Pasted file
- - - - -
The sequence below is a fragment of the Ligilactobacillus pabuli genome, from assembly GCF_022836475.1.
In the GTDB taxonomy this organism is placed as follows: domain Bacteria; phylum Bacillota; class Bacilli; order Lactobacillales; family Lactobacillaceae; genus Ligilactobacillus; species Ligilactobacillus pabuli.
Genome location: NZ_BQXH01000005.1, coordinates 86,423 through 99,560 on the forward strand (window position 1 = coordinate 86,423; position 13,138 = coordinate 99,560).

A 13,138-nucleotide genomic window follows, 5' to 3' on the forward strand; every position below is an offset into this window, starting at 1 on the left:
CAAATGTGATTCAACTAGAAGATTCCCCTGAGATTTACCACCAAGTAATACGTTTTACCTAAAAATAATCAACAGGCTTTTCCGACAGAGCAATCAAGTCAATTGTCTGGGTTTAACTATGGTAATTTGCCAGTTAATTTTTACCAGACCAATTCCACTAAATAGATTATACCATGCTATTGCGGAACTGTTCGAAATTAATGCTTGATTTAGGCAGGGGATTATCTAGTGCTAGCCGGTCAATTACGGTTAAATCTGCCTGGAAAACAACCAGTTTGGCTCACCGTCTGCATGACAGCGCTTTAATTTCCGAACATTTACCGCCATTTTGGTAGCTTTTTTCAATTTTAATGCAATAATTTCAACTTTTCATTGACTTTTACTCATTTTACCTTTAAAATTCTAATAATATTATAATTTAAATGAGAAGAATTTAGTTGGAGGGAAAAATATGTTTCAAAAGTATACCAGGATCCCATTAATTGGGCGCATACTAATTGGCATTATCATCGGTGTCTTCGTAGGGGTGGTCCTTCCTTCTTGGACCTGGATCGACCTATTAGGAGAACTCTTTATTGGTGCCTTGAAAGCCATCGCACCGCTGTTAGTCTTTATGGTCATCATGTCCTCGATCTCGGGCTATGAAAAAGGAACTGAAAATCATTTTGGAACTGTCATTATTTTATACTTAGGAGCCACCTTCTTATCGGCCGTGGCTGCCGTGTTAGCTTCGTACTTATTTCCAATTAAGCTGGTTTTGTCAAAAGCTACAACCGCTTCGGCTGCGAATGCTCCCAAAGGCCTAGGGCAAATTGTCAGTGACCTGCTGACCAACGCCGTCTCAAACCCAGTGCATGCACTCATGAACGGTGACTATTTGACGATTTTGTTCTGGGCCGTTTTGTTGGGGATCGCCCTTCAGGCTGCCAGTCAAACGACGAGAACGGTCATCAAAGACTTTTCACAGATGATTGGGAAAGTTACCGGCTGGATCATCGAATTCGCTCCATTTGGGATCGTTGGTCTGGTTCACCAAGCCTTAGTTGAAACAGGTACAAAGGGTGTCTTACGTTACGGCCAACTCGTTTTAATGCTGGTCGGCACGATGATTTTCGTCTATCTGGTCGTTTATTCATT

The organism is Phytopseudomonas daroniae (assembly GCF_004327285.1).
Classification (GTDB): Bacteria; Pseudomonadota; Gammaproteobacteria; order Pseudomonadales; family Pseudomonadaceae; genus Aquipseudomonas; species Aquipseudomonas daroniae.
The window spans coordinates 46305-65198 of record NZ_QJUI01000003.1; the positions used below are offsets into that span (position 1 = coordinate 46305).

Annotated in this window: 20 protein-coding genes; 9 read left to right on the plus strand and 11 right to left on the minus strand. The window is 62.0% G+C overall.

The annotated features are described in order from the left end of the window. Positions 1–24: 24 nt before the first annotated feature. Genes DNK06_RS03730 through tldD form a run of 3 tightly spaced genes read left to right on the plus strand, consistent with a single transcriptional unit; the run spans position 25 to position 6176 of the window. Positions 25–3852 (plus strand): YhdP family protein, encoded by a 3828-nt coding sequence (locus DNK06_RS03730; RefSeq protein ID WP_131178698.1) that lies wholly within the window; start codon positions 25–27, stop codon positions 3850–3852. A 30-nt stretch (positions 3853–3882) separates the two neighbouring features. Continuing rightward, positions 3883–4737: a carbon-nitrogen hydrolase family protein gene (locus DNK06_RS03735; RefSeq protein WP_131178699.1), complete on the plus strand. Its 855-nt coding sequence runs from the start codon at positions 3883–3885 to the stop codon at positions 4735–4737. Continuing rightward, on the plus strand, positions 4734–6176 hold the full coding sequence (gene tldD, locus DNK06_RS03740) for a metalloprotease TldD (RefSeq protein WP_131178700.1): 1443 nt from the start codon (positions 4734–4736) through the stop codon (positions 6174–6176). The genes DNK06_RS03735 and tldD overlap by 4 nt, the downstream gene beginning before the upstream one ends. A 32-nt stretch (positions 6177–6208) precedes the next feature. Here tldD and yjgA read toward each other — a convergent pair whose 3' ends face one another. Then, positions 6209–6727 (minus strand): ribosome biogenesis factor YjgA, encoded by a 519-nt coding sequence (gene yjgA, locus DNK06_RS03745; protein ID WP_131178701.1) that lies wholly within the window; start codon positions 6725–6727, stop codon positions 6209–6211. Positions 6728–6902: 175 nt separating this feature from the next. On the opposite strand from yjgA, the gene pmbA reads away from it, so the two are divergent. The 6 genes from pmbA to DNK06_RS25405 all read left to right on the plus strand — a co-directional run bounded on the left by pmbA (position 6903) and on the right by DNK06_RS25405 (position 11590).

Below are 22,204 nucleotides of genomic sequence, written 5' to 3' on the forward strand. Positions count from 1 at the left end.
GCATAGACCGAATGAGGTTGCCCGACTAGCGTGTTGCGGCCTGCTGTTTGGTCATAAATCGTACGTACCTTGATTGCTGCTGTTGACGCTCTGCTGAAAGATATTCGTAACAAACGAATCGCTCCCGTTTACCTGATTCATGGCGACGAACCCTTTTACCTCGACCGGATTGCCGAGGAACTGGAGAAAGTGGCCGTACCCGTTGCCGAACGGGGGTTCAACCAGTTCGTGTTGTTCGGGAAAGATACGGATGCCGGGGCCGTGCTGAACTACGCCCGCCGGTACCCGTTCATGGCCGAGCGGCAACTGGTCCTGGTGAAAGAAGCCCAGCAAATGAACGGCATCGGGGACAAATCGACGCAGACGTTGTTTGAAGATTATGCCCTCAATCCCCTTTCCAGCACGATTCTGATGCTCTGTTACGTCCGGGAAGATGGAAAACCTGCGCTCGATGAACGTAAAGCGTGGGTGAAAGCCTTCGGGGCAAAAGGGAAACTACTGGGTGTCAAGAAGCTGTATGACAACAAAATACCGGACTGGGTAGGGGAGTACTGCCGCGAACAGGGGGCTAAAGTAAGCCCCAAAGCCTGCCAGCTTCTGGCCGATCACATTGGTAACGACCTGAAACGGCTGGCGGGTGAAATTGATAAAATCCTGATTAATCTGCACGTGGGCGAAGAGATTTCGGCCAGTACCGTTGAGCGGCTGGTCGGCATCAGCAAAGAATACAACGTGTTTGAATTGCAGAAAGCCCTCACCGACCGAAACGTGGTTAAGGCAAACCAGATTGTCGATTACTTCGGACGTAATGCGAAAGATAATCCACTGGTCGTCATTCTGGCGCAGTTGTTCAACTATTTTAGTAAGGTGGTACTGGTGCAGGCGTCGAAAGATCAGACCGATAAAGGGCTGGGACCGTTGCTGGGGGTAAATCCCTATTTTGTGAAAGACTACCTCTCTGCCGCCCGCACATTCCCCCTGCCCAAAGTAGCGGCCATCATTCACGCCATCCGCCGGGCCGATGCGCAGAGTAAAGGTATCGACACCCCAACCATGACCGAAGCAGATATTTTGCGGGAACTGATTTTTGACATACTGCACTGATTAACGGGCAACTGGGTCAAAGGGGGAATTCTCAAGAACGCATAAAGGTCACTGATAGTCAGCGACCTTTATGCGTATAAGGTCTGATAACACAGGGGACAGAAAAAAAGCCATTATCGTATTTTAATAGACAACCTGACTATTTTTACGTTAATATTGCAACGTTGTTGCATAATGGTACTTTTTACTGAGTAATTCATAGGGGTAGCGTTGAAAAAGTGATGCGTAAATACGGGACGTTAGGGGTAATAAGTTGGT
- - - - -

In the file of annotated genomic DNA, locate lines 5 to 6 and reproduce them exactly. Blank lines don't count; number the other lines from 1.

CAAATGTGATTCAACTAGAAGATTCCCCTGAGATTTACCACCAAGTAATACGTTTTACCTAAAAATAATCAACAGGCTTTTCCGACAGAGCAATCAAGTCAATTGTCTGGGTTTAACTATGGTAATTTGCCAGTTAATTTTTACCAGACCAATTCCACTAAATAGATTATACCATGCTATTGCGGAACTGTTCGAAATTAATGCTTGATTTAGGCAGGGGATTATCTAGTGCTAGCCGGTCAATTACGGTTAAATCTGCCTGGAAAACAACCAGTTTGGCTCACCGTCTGCATGACAGCGCTTTAATTTCCGAACATTTACCGCCATTTTGGTAGCTTTTTTCAATTTTAATGCAATAATTTCAACTTTTCATTGACTTTTACTCATTTTACCTTTAAAATTCTAATAATATTATAATTTAAATGAGAAGAATTTAGTTGGAGGGAAAAATATGTTTCAAAAGTATACCAGGATCCCATTAATTGGGCGCATACTAATTGGCATTATCATCGGTGTCTTCGTAGGGGTGGTCCTTCCTTCTTGGACCTGGATCGACCTATTAGGAGAACTCTTTATTGGTGCCTTGAAAGCCATCGCACCGCTGTTAGTCTTTATGGTCATCATGTCCTCGATCTCGGGCTATGAAAAAGGAACTGAAAATCATTTTGGAACTGTCATTATTTTATACTTAGGAGCCACCTTCTTATCGGCCGTGGCTGCCGTGTTAGCTTCGTACTTATTTCCAATTAAGCTGGTTTTGTCAAAAGCTACAACCGCTTCGGCTGCGAATGCTCCCAAAGGCCTAGGGCAAATTGTCAGTGACCTGCTGACCAACGCCGTCTCAAACCCAGTGCATGCACTCATGAACGGTGACTATTTGACGATTTTGTTCTGGGCCGTTTTGTTGGGGATCGCCCTTCAGGCTGCCAGTCAAACGACGAGAACGGTCATCAAAGACTTTTCACAGATGATTGGGAAAGTTACCGGCTGGATCATCGAATTCGCTCCATTTGGGATCGTTGGTCTGGTTCACCAAGCCTTAGTTGAAACAGGTACAAAGGGTGTCTTACGTTACGGCCAACTCGTTTTAATGCTGGTCGGCACGATGATTTTCGTCTATCTGGTCGTTTATTCATT

The organism is Phytopseudomonas daroniae (assembly GCF_004327285.1).